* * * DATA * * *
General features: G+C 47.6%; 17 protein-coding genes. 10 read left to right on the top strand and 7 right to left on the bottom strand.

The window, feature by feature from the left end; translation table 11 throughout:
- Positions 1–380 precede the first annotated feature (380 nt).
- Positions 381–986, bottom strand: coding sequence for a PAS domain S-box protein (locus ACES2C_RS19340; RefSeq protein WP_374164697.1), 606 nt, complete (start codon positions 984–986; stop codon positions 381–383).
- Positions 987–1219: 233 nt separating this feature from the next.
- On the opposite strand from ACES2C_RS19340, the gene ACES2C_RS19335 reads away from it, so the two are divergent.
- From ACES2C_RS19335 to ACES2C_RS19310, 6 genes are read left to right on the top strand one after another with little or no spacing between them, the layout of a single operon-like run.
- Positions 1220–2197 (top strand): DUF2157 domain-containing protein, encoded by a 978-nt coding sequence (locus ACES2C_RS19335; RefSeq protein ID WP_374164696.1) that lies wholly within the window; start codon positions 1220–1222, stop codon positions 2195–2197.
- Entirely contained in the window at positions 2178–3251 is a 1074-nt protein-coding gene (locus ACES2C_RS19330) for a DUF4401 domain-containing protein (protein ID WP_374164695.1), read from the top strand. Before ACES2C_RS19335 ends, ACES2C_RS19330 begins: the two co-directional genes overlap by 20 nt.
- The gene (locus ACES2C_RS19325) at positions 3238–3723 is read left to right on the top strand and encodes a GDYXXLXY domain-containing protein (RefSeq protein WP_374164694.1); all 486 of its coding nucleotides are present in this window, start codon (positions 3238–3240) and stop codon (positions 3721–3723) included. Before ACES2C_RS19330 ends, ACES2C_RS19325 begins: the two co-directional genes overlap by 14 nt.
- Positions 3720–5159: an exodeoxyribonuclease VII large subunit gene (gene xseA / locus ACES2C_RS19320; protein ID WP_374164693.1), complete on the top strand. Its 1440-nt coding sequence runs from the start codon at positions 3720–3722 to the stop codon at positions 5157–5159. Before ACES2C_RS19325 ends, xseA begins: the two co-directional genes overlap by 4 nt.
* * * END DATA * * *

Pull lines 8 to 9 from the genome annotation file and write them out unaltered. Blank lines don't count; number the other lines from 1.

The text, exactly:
- Positions 1220–2197 (top strand): DUF2157 domain-containing protein, encoded by a 978-nt coding sequence (locus ACES2C_RS19335; RefSeq protein ID WP_374164696.1) that lies wholly within the window; start codon positions 1220–1222, stop codon positions 2195–2197.
- Entirely contained in the window at positions 2178–3251 is a 1074-nt protein-coding gene (locus ACES2C_RS19330) for a DUF4401 domain-containing protein (protein ID WP_374164695.1), read from the top strand. Before ACES2C_RS19335 ends, ACES2C_RS19330 begins: the two co-directional genes overlap by 20 nt.